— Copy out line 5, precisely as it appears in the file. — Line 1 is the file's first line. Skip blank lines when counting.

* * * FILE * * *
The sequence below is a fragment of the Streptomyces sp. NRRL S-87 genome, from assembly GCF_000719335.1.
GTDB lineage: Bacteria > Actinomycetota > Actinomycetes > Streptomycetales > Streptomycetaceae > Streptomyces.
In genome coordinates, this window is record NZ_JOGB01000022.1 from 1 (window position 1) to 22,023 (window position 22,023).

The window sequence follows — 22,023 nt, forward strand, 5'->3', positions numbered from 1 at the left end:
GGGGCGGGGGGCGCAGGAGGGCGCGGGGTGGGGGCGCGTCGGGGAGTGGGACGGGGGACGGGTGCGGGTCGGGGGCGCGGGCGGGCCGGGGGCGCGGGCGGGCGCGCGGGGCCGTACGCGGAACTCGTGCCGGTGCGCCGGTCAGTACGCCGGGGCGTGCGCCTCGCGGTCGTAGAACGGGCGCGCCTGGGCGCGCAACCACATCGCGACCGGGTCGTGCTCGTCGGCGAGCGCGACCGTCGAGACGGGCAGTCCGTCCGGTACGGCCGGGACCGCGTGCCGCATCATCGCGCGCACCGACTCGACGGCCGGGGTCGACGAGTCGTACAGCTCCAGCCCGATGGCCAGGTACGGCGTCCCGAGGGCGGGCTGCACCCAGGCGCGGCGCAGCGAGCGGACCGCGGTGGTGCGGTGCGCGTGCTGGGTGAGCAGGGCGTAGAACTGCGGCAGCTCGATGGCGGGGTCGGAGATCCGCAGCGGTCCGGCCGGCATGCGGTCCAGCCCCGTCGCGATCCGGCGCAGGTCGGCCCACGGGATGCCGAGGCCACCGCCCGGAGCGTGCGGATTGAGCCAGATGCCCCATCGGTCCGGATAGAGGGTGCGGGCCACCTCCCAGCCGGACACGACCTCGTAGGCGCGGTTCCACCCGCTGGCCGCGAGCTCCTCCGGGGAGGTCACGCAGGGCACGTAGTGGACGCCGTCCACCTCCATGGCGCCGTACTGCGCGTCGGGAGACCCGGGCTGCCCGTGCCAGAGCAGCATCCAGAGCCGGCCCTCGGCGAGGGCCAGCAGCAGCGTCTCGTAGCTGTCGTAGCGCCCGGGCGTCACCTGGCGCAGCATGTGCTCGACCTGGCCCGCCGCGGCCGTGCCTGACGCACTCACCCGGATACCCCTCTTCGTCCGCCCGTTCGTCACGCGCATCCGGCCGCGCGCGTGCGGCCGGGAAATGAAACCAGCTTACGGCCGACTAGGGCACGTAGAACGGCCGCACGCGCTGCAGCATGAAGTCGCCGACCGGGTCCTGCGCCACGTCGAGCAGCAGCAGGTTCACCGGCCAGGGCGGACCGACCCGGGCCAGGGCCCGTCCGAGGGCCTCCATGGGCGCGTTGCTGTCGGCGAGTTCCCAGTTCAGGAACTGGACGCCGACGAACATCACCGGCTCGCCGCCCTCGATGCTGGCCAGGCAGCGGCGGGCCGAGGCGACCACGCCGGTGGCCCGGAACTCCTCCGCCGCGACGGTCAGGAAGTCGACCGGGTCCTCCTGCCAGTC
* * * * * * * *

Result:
GGGGCGGGGGGCGCAGGAGGGCGCGGGGTGGGGGCGCGTCGGGGAGTGGGACGGGGGACGGGTGCGGGTCGGGGGCGCGGGCGGGCCGGGGGCGCGGGCGGGCGCGCGGGGCCGTACGCGGAACTCGTGCCGGTGCGCCGGTCAGTACGCCGGGGCGTGCGCCTCGCGGTCGTAGAACGGGCGCGCCTGGGCGCGCAACCACATCGCGACCGGGTCGTGCTCGTCGGCGAGCGCGACCGTCGAGACGGGCAGTCCGTCCGGTACGGCCGGGACCGCGTGCCGCATCATCGCGCGCACCGACTCGACGGCCGGGGTCGACGAGTCGTACAGCTCCAGCCCGATGGCCAGGTACGGCGTCCCGAGGGCGGGCTGCACCCAGGCGCGGCGCAGCGAGCGGACCGCGGTGGTGCGGTGCGCGTGCTGGGTGAGCAGGGCGTAGAACTGCGGCAGCTCGATGGCGGGGTCGGAGATCCGCAGCGGTCCGGCCGGCATGCGGTCCAGCCCCGTCGCGATCCGGCGCAGGTCGGCCCACGGGATGCCGAGGCCACCGCCCGGAGCGTGCGGATTGAGCCAGATGCCCCATCGGTCCGGATAGAGGGTGCGGGCCACCTCCCAGCCGGACACGACCTCGTAGGCGCGGTTCCACCCGCTGGCCGCGAGCTCCTCCGGGGAGGTCACGCAGGGCACGTAGTGGACGCCGTCCACCTCCATGGCGCCGTACTGCGCGTCGGGAGACCCGGGCTGCCCGTGCCAGAGCAGCATCCAGAGCCGGCCCTCGGCGAGGGCCAGCAGCAGCGTCTCGTAGCTGTCGTAGCGCCCGGGCGTCACCTGGCGCAGCATGTGCTCGACCTGGCCCGCCGCGGCCGTGCCTGACGCACTCACCCGGATACCCCTCTTCGTCCGCCCGTTCGTCACGCGCATCCGGCCGCGCGCGTGCGGCCGGGAAATGAAACCAGCTTACGGCCGACTAGGGCACGTAGAACGGCCGCACGCGCTGCAGCATGAAGTCGCCGACCGGGTCCTGCGCCACGTCGAGCAGCAGCAGGTTCACCGGCCAGGGCGGACCGACCCGGGCCAGGGCCCGTCCGAGGGCCTCCATGGGCGCGTTGCTGTCGGCGAGTTCCCAGTTCAGGAACTGGACGCCGACGAACATCACCGGCTCGCCGCCCTCGATGCTGGCCAGGCAGCGGCGGGCCGAGGCGACCACGCCGGTGGCCCGGAACTCCTCCGCCGCGACGGTCAGGAAGTCGACCGGGTCCTCCTGCCAGTC